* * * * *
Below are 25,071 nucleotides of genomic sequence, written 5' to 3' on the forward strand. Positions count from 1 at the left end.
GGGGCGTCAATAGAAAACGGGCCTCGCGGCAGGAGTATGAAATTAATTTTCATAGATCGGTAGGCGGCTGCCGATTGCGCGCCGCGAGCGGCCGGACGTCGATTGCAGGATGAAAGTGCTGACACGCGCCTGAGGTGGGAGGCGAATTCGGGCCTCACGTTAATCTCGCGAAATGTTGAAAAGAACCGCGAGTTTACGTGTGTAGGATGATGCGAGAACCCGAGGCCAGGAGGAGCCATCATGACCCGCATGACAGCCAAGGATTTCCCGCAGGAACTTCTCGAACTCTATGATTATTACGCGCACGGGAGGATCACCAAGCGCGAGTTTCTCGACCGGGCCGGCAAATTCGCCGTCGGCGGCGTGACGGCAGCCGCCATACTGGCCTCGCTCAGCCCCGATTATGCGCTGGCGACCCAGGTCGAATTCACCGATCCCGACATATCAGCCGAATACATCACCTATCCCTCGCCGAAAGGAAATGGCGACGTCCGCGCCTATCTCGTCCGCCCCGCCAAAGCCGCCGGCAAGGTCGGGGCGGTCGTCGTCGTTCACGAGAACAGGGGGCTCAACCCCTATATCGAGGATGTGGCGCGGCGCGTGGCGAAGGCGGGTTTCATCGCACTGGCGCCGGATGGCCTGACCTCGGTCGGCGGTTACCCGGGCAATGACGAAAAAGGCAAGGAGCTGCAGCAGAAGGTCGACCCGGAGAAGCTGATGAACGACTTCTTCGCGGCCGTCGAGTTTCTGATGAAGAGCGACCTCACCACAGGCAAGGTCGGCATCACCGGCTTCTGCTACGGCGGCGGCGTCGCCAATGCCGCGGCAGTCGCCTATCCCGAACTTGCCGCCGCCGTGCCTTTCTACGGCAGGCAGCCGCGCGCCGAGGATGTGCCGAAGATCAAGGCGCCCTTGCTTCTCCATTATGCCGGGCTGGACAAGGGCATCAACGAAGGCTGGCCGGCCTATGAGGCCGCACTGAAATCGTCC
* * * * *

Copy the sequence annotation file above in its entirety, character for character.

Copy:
Below are 25,071 nucleotides of genomic sequence, written 5' to 3' on the forward strand. Positions count from 1 at the left end.
GGGGCGTCAATAGAAAACGGGCCTCGCGGCAGGAGTATGAAATTAATTTTCATAGATCGGTAGGCGGCTGCCGATTGCGCGCCGCGAGCGGCCGGACGTCGATTGCAGGATGAAAGTGCTGACACGCGCCTGAGGTGGGAGGCGAATTCGGGCCTCACGTTAATCTCGCGAAATGTTGAAAAGAACCGCGAGTTTACGTGTGTAGGATGATGCGAGAACCCGAGGCCAGGAGGAGCCATCATGACCCGCATGACAGCCAAGGATTTCCCGCAGGAACTTCTCGAACTCTATGATTATTACGCGCACGGGAGGATCACCAAGCGCGAGTTTCTCGACCGGGCCGGCAAATTCGCCGTCGGCGGCGTGACGGCAGCCGCCATACTGGCCTCGCTCAGCCCCGATTATGCGCTGGCGACCCAGGTCGAATTCACCGATCCCGACATATCAGCCGAATACATCACCTATCCCTCGCCGAAAGGAAATGGCGACGTCCGCGCCTATCTCGTCCGCCCCGCCAAAGCCGCCGGCAAGGTCGGGGCGGTCGTCGTCGTTCACGAGAACAGGGGGCTCAACCCCTATATCGAGGATGTGGCGCGGCGCGTGGCGAAGGCGGGTTTCATCGCACTGGCGCCGGATGGCCTGACCTCGGTCGGCGGTTACCCGGGCAATGACGAAAAAGGCAAGGAGCTGCAGCAGAAGGTCGACCCGGAGAAGCTGATGAACGACTTCTTCGCGGCCGTCGAGTTTCTGATGAAGAGCGACCTCACCACAGGCAAGGTCGGCATCACCGGCTTCTGCTACGGCGGCGGCGTCGCCAATGCCGCGGCAGTCGCCTATCCCGAACTTGCCGCCGCCGTGCCTTTCTACGGCAGGCAGCCGCGCGCCGAGGATGTGCCGAAGATCAAGGCGCCCTTGCTTCTCCATTATGCCGGGCTGGACAAGGGCATCAACGAAGGCTGGCCGGCCTATGAGGCCGCACTGAAATCGTCC